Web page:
By examining critical studies of the dystopian genre from Gregory Claeys, Fátima Vieira, and Keith Booker as well as the studies of young adult dystopian novels from Roberta Trites, Kenneth Donnelson, and Sean Connors, I argue that young adult literature (YAL) has literary merit and is worth studying. This literariness stems from a novel's ability to explore complex themes like religion, sacrifice, and societal contracts. I introduce and analyze a subgenre of YA dystopian literature, which I classify as the medical dystopia, a genre that is uniquely positioned to explore the complex moral questions that surround advancing medical technologies and their impact on society. To demonstrate how YAL can deal with the complex ideas inherent to themedical dystopian genre, I analyze Neal Shusterman's Unwind and Nancy Farmer's The House of the Scorpion. The analysis concludes that novels like these do not lack substance and have literary value due to their ability to invite young adults to view the darkness that exists within society from a position of safety and light.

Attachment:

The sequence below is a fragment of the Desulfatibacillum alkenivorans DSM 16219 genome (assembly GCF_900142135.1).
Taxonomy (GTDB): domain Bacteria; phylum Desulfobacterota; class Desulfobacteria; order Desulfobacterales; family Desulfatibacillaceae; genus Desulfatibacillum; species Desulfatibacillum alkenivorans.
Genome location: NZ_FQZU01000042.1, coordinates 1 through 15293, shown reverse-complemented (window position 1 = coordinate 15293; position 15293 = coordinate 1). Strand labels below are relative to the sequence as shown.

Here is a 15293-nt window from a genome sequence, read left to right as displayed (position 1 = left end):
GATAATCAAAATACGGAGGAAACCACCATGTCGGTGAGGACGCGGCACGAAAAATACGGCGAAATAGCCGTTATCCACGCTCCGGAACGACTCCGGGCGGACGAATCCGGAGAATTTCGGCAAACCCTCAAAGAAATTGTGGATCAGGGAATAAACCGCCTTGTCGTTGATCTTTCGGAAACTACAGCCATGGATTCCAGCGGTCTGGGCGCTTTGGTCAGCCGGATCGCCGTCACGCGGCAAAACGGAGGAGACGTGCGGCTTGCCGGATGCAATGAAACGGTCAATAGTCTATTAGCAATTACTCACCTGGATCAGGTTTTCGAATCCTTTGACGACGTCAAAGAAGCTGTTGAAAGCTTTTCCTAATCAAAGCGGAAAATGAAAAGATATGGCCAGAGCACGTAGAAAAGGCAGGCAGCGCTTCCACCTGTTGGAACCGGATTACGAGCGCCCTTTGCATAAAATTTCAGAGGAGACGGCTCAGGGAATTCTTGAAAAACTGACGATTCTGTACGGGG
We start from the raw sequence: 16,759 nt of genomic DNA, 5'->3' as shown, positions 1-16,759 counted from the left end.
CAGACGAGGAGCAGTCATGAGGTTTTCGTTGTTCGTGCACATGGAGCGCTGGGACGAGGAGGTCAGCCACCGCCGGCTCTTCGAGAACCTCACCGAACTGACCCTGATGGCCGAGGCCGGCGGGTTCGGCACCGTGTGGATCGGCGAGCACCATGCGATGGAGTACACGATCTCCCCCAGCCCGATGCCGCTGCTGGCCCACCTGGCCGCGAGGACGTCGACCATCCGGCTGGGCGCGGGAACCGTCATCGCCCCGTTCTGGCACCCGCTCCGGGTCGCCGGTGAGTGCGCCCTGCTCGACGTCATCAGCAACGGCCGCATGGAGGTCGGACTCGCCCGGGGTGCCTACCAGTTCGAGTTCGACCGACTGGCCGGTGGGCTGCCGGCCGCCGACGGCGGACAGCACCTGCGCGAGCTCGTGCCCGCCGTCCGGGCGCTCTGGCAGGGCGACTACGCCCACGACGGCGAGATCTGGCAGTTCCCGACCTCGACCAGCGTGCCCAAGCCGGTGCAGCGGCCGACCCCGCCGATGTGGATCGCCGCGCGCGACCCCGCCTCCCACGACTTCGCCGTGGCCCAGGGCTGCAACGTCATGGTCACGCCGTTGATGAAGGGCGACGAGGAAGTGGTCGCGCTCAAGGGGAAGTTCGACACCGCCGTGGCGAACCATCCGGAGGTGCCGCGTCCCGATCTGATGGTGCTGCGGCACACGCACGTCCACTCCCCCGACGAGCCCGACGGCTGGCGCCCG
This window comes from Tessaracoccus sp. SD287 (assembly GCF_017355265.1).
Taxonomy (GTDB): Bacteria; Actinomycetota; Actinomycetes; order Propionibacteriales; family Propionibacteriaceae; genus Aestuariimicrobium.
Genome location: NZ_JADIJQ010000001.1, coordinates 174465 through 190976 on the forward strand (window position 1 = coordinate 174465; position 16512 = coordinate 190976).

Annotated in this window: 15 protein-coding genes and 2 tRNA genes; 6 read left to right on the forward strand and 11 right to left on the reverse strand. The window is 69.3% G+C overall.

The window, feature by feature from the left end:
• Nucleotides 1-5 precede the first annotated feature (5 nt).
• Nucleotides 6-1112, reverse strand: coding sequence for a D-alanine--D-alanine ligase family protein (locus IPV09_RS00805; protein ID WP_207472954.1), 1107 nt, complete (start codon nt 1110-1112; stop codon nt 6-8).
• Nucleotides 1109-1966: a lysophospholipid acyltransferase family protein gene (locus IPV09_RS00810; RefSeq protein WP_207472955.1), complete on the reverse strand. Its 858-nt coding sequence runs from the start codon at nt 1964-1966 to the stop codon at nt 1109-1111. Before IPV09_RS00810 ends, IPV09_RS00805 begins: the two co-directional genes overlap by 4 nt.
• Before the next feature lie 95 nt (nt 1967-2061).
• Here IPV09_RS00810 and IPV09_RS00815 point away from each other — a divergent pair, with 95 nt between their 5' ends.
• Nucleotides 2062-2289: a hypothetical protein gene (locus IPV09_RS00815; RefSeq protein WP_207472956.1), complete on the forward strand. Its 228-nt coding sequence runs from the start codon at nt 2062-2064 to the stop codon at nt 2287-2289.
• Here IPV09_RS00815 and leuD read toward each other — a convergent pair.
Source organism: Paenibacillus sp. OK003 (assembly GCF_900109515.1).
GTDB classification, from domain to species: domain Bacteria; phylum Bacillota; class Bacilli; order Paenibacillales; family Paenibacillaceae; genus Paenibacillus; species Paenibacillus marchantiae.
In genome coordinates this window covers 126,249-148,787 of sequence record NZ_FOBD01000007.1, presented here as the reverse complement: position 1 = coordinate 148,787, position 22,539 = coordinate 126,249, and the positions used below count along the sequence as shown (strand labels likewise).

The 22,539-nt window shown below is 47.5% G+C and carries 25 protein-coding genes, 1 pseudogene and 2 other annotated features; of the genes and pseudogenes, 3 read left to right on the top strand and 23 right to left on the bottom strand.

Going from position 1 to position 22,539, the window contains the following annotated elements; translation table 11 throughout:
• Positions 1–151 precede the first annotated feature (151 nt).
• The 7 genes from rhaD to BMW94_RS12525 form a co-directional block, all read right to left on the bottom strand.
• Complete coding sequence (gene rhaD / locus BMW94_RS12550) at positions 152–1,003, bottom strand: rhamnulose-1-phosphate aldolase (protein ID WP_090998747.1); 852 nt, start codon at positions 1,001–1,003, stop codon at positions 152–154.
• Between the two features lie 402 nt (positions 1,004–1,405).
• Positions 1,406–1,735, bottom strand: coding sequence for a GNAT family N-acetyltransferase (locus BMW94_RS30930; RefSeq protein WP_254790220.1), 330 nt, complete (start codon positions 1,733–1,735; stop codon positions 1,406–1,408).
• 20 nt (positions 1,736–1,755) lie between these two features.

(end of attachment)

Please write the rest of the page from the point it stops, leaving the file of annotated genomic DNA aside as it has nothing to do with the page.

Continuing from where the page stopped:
College and Department
BYU ScholarsArchive Citation
Brown, Thomas Jace, "A Light in the Dark: A Case for YA Literature Through the Lens of Medical Dystopias" (2019). Theses and Dissertations. 7482.
Adolescents, Young Adult Literature, Dystopia, Unwind, The House of the Scorpion